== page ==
Written by Ian Brennan, Leigh Whannell, and Josh C. Waller
Directed by Jonathan Milott and Cary Murnion
Genre movies can have problems. When a filmmaker loves a genre so much, and they make a film under that umbrella, they often become derivative without bringing anything new to the table. No kind of film is guilty of this more, in my opinion than zombie movies. American zombie movies look to Night of the Living Dead and now in the 21st century, 28 Days Later, and just mimic what they see there. Each film has some sort of unique hook but inevitably breaks down into predictable pablum that we’ve seen playing out dozens of times before. Cooties starts with promise but does down that same disappointing path.
Clint (Elijah Wood) has been forced to move back in with his mom after a failed shot at being a writer in New York City. Back in his hometown of Fort Chicken, Illinois, Clint takes a job as a substitute teacher to make some money and is reunited with his childhood crush Lucy (Alison Pill). Any chance at rekindling those affections is stomped out by the P.E. teacher Wade (Rainn Wilson). As Clint settles into his day teaching fourth grade, something strange happens with one of his students. She violently attacks a cocky classmate and escapes deeper into the school. From there, things go south as she spreads an infection that turns the entire student body of this elementary school into ravenous zombies.
This is a great premise, and the movie sets itself up as a comedy very early on, about the only way you can tackle this take on the zombie movie. However, the script is awful once you reach the second act, some pretty significant plot inconsistencies arise to make things convenient, and the movie just ends without any resolution. The whole first act is fantastic, setting up the characters and letting the audience in on the infection while everyone else is oblivious. Leigh Whannell (co-creator of Saw and Insidious) has a talent for dark comedy, and I wish more of that intelligence has been present here because once the zombie outbreak occurs, the movie pivots between two rather uninteresting points: gore as a substitution for jokes and unlikeable characters talking.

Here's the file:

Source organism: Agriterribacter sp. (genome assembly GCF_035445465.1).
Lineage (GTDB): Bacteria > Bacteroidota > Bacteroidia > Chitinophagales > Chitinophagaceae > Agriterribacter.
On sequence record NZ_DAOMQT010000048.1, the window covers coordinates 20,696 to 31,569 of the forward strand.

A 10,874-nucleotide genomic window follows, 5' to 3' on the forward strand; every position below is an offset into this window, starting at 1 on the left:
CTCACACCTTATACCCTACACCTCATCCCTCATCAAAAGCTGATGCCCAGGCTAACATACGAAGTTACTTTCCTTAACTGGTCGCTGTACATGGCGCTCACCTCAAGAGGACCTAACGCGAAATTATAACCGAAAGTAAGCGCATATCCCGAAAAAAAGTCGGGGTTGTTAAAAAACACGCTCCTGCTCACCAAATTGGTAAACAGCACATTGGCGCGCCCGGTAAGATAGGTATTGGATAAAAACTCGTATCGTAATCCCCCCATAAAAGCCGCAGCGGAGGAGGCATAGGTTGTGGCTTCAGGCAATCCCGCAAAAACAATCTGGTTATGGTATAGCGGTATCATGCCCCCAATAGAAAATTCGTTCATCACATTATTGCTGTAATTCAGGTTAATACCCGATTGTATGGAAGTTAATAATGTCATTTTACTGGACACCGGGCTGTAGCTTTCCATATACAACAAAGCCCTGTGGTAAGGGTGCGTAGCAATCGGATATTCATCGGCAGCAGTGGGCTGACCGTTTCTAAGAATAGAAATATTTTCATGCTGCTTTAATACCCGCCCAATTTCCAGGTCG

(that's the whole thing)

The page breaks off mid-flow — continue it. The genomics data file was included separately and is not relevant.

The opening sequence of the picture made me think that this would be a witty satire of the factory food industry. A worker at a chicken farm is posed as a zombie as a little visual trick on the audience. Instead, we see that one of the chickens has an infection and it is chucked into the grinder where the film follows the making of a single nugget infected with the virus. All the way to where a young girl, our patient zero, has it placed on her cafeteria tray, and she bites in, causing the nugget to ooze a gray-green substance. That entire food industry element never returns for the rest of the film. The place is named Fort Chicken, for god’s sake, and the writers didn’t think to maybe have a third act occur in the factory/at the farm?
So, you say maybe this is going to be a satire of what it’s like to be a teacher, feeling overwhelmed by the students? Not really. What the movie ultimately ends up being when it comes to its characters is a love triangle between Clint, Lucy, and Wade. It’s very predictable and doesn’t provide the humor in the film. You have a couple of broad comedy stock characters in Nasim Pedrad and Jack McBrayer’s teachers, but the really clever humor comes from Leigh Whanell as Doug. Doug is a socially awkward science teacher who ends up being the film’s chief exposition device. He happens to understand lots of things about this virus, and to keep him from becoming a script machine, Whanell gives him some fairly amusing behaviors and reactions.
The writing of Cooties feels profoundly limited as if they couldn’t get past the basic tropes of zombie movies. Once the teaching staff hunkers down inside, the story grinds to a dull and uninteresting halt. You get a scene of character crawling through air ducts with zombies on their heels. You have them suiting up with equipment from inside the school to make a “one last stand” to get to the truck outside. It’s things you’ve seen before, done better in other zombie movies. What’s most disappointing in my opinion is the waste of such a talented cast who could have made this at least an enjoyable cult film. What would be best is for Cooties to be forgotten, another cheap horror flick to throw on the pile.